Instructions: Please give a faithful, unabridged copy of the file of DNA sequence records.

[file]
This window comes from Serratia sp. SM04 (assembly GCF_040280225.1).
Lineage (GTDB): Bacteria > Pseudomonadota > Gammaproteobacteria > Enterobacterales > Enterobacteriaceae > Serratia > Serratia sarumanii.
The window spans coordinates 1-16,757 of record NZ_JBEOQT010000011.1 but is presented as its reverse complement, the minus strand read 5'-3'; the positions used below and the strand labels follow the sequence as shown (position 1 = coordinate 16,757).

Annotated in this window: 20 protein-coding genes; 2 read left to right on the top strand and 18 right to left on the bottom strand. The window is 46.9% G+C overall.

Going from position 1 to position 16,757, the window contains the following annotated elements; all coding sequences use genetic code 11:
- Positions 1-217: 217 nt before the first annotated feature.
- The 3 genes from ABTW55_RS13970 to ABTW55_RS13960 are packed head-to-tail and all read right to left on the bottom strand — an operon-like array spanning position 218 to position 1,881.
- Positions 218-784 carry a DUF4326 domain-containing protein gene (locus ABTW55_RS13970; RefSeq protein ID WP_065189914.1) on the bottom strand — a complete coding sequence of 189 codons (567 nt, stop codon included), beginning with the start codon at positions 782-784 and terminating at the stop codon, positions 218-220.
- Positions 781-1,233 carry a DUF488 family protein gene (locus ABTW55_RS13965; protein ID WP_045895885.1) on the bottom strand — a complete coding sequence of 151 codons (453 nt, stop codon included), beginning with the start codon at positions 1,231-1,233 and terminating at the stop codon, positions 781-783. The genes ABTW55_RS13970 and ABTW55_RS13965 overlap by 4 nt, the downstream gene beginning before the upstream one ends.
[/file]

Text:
This window comes from Serratia sp. SM04 (assembly GCF_040280225.1).
Lineage (GTDB): Bacteria > Pseudomonadota > Gammaproteobacteria > Enterobacterales > Enterobacteriaceae > Serratia > Serratia sarumanii.
The window spans coordinates 1-16,757 of record NZ_JBEOQT010000011.1 but is presented as its reverse complement, the minus strand read 5'-3'; the positions used below and the strand labels follow the sequence as shown (position 1 = coordinate 16,757).

Annotated in this window: 20 protein-coding genes; 2 read left to right on the top strand and 18 right to left on the bottom strand. The window is 46.9% G+C overall.

Going from position 1 to position 16,757, the window contains the following annotated elements; all coding sequences use genetic code 11:
- Positions 1-217: 217 nt before the first annotated feature.
- The 3 genes from ABTW55_RS13970 to ABTW55_RS13960 are packed head-to-tail and all read right to left on the bottom strand — an operon-like array spanning position 218 to position 1,881.
- Positions 218-784 carry a DUF4326 domain-containing protein gene (locus ABTW55_RS13970; RefSeq protein ID WP_065189914.1) on the bottom strand — a complete coding sequence of 189 codons (567 nt, stop codon included), beginning with the start codon at positions 782-784 and terminating at the stop codon, positions 218-220.
- Positions 781-1,233 carry a DUF488 family protein gene (locus ABTW55_RS13965; protein ID WP_045895885.1) on the bottom strand — a complete coding sequence of 151 codons (453 nt, stop codon included), beginning with the start codon at positions 1,231-1,233 and terminating at the stop codon, positions 781-783. The genes ABTW55_RS13970 and ABTW55_RS13965 overlap by 4 nt, the downstream gene beginning before the upstream one ends.